ve added a few more do's and don't's at the end for you.
"Are we there yet"? "I'm hungry". "Mom, he's on my side........Brings back memories I bet for lots of us. Make travel easier for all. Make your child his or her "special", very own trip tick. You can keep them busy, make them feel special, and the time spent in the car will be more pleasant for all. PLUS, the bonus is your kids will actually learn something while on vacation.
3 ring notebook
colored pencils (not crayons they melt, not markers they're too messy)
Plain White Paper for drawing
Lined paper for writing
Divide by area, or state depending on the age of the child and where you're going AND how long you'll be in the car.
Make a few math problems that involve the kids keeping track of monies spent for gas, food, miles traveled, ...let them figure out how many miles per gallon you're getting. Things like how far it is from point A to point B.
Make hidden word puzzles about vacation, the things you're going to do and see along the way.......like the names of cities you'll travel through, the capitals of the states you'll be in, the state bird.
Have pictures to color that are appropriate....like the state bird. See if they can find them or the state flower as they look out the window.
Make a fact sheet about what's interesting in that area, like what famous person came from there, or what sports teams are in that city (if you've got a sports minded kid). Always cool is to find something the kids can identify with, like a child about their age who famous for something from the area. Think Shirley Temple, Laura Ingalls Wilder, Johnny Shilo and the like.
Encourage them to write a travel journal (we left the house at 7 am, and I was the first to see a Cardinal, the state bird of Ohio...), tie it all in together. If your child's a reader, try to find a book appropriate for the area so they'll have something they can tell you. **For helpful tips on how to encourage them to journal, PLEASE visit my SIL's blog. She has all kinds of writing exercises, some can even be verbal depending on the age of the child.
As you travel ask them what you're going to see next, how far it is to the next stop etc. Make them a part of it.
I did this every year, and after the first year; my daughter could hardly wait to get in the car and see what I'd put together for her. DON'T LET THEM SEE THEIR TRIP TICK BEFORE GETTING IN THE CAR. KEEP IT A SURPRISE.
Turn off the DVD player, car time is wonderful family time...use it. They can watch TV and DVD's anytime; make vacation special--make it different.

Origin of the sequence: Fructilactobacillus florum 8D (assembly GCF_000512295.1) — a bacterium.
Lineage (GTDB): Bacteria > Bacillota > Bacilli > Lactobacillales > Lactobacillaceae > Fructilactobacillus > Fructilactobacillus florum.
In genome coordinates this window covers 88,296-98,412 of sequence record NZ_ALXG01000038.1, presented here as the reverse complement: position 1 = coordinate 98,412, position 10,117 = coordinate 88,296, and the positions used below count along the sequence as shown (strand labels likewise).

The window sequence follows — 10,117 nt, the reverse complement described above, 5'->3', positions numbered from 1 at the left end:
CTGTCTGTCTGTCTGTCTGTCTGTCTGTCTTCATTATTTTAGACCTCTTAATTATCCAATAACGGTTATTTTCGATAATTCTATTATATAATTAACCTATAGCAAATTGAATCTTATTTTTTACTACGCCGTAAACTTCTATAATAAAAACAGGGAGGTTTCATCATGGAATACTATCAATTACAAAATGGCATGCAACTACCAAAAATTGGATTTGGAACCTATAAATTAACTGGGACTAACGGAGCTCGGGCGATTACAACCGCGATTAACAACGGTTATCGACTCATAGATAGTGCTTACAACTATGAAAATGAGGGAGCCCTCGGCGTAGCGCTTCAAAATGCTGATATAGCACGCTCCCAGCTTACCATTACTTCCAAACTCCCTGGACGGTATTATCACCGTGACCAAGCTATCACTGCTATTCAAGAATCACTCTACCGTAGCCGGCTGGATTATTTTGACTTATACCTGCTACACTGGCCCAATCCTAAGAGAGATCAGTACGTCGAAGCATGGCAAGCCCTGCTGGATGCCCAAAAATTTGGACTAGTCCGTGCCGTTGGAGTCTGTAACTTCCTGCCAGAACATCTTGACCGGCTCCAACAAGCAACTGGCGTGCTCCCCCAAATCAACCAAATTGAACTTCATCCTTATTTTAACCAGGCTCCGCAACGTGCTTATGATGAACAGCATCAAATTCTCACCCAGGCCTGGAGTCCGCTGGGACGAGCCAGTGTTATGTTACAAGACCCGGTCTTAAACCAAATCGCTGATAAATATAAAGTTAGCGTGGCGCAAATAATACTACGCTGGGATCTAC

And think about how far you're going, how old the children are. Make sure they get a good nights sleep before you start out. Don't count on them falling asleep on the plane or in the car. Generally, even young children know something is different, something special is going on and they don't want to miss it. So, they stay awake; then you have an already tired grumpy child who makes everyone involved not enjoy themselves. Be respectful of their need to rest, to use the bathroom. Never ask them if they have to go. Simply stop and everyone use the bathroom (if you're in the car). Ask any adult how many times they've asked a child who says no. They don't use facilities when they exist and you get rollin again then they urgently have to go. If you're flying go to the bathroom right before boarding so you don't need to mess with it on the plane. Limit what they drink. It stands to reason if you give a child a biggy size drink they're going to need to use the bathroom.
If you're going to be in the car for an extended time, take breaks. Pull off and let the kids run and swing at say a school yard. Prepare the kids ahead of time. Let them know how long they'll be in the car. Let them know they need to get along. Don't throw surprises at them. Prepared children fare far better and when they do well, so will you.
Next post will address some specific issues when flying with children in more detail. Stay tuned.
Wanted to add this comment from my daughter, when parts of this post were published previously.
As the person for whom the binders were made ... loved it. Wish more parents did this rather than plugging their children in and letting them tune out - is it a wonder that so many children are unable to communicate with adults?!
I'd like to add, my daughter is now a school teacher.